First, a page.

“If you want to trust human nature,” a friend once told me, “don’t read blogs.” The sort, she meant, that let even the lowest of us publish his view of events. How right she was, and how low low can be. Ask that Pakistani teenager all-but murdered by the Taliban for daring to think that girls need education. When she left a British hospital, some Britons’ blogs were utterly vile — racist, anti “Paki”, anti-immigrant, anti-human-decency. And barely literate on top.
Not all blogs are so nasty. But many do share one feature: sublime self-certainty, and verbiage to match. I met a ripe example recently. I love watching cricket on TV. But that is no longer easy in Britain, unless you pay for some Sky channel. The BBC long ago decided it couldn’t compete, and instead shows hours of snooker and paint-drying decades of darts, an unvisual pastime native to English pubs that should have been left there.
So, to learn at least the score in some match, I go to a website. This led me to a fierce set-to between bloggers, over last month’s Test at Eden Gardens, and the ground curator’s refusal to prepare the sort of pitch that M.S. Dhoni wanted.
Into some mild debate strode one “Harmony 111”. An ill-chosen pseudonym. First he jeered at the 83 years of the groundsman, Prabir Mukherjee. Then he averred that, as an employee of the Cricket Association of Bengal, which takes part in the BCCI, which in turn employs Dhoni, the hapless PM — let’s call him that, since the bloggers did — simply had no right to rebuff his (as Harmony put it) “Commander”.
That was self-evident tosh. Worse was to come. Rights apart, Harmony savaged PM’s patriotism too: “has no idea what a Nation means... does not know what Honour is...”, followed later by “doesn’t know he’s an Indian... What kind of a person refuses to help his own country?”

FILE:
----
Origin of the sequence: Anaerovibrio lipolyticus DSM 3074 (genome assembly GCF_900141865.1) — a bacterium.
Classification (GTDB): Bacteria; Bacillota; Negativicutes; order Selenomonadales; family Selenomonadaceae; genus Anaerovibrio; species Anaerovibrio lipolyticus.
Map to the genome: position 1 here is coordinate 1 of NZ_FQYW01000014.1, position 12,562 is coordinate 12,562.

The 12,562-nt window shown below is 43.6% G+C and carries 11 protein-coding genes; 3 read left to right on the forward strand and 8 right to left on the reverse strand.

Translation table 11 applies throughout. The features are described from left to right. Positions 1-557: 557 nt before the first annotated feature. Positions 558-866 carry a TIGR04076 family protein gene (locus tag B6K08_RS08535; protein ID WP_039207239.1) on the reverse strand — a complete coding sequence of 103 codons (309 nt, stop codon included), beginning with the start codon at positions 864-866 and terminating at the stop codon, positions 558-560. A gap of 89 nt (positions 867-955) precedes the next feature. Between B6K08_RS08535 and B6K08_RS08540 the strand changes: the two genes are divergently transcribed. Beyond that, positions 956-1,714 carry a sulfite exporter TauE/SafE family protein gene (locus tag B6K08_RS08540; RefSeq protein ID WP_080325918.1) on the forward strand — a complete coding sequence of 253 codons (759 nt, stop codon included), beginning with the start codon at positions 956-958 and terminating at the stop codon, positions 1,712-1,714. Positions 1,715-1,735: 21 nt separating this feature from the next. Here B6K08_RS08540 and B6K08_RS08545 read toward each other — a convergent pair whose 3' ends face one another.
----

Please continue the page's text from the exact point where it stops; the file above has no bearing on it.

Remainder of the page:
When another blogger replied that a groundsman should be neutral, Harmony disagreed, loudly. He had a point, given the worldwide —and to my aged eyes, lamentable — doctoring of pitches to suit the home team. But then, alas, Harmony tripped over his own feet. He denied that Dhoni had sought a favourable pitch at all, merely one fair to both sides. Unlikely, I’d say, though Dhoni did later so claim. But suppose it’s true, how then could PM’s refusal show lack of patriotism? You can make one case or the other, but not both together.
Which Harmony did. And on the two bloggers clattered, with Harmony increasingly tangled in his combination of illogic, total self-certainty and inability to notice what his critic actually wrote. His own first words having been, “This 83-year-old...”, he accused his rival of harping on about PM’s age, indeed about little else, when the other had in fact devoted paragraph upon laborious paragraph of weighty fact or sarcasm to Harmony’s airy flights of fantasy.
By the end, I’d say, young Harmony should have felt flattened, deservedly, by the heavy roller. Not he. Given the last word when the website wisely closed comments, he averred it “sad I wasted so much time on you” and declared victory.
His opponent no doubt felt just the same. Certainly one thing had been crushed flat: the subtlety, not to add decencies, of language. The blogosphere, whether loud with high-pitched shrieks or low growls, is no place for nuances. And the louder it grows, the cruder human communication will become.